Scottish National Portrait Gallery.
Born in Kirkcaldy in 1728 and educated in Edinburgh, Robert Adam was the son of architect William Adam, the most famous Scottish architect of his time.
Robert Adam became friends with other future famous names of the Scottish Enlightenment, such as David Hume and Adam Smith.
The Grand Tour
Adam was fascinated with the art of drawing and the architecture of the classical world, and travelled through France and Italy on his Grand Tour from 1755 until 1757.
In Rome, he studied drawing and architecture and sketched classical ruins. He made contacts that would help him to establish an office in London with his brothers, James and John, on his return.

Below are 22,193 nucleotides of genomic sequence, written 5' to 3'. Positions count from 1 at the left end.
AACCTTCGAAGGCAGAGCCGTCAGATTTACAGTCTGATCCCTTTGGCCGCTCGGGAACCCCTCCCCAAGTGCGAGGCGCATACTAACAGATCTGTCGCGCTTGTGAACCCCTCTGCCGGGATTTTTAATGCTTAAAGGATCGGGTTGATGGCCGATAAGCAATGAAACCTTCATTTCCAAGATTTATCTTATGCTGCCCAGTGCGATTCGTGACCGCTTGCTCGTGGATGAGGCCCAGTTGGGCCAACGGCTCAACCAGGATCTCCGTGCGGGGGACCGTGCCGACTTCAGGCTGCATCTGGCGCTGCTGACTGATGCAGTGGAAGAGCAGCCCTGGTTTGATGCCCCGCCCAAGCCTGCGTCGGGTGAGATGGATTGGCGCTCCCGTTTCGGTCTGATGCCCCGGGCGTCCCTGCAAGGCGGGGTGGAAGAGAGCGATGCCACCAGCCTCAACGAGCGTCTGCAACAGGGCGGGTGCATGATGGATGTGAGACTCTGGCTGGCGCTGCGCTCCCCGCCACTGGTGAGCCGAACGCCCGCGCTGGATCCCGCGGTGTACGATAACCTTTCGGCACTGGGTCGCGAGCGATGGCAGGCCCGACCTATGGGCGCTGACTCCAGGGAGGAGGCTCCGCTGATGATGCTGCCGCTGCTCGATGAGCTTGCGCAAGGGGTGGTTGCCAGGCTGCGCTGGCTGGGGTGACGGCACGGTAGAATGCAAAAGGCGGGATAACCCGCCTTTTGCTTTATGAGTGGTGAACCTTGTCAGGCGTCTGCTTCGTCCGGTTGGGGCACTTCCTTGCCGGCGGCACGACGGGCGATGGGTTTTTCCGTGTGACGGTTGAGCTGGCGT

The Adams brothers
In their joint architecture practice, the Adams brothers established the 'Adam style', inspired by Italian classical wall paintings, Roman design, and Enlightenment ideals.
They saw continued success through the 1760s, until they almost ruined themselves with the speculative and ambitious Adelphi scheme of 1768-1772.
'The works in architecture'
Beginning publication in 1773, James and Robert Adam sought to re-establish themselves with 'The works in architecture', one of the finest architectural books of the 18th century.
The engravings showcased their successes and helped to establish the 'Adam style' in Britain and beyond.
Items relating to Robert Adam were on display in 'The beautiful spirit of antiquity', at the Library from 16 June to 18 September 2016.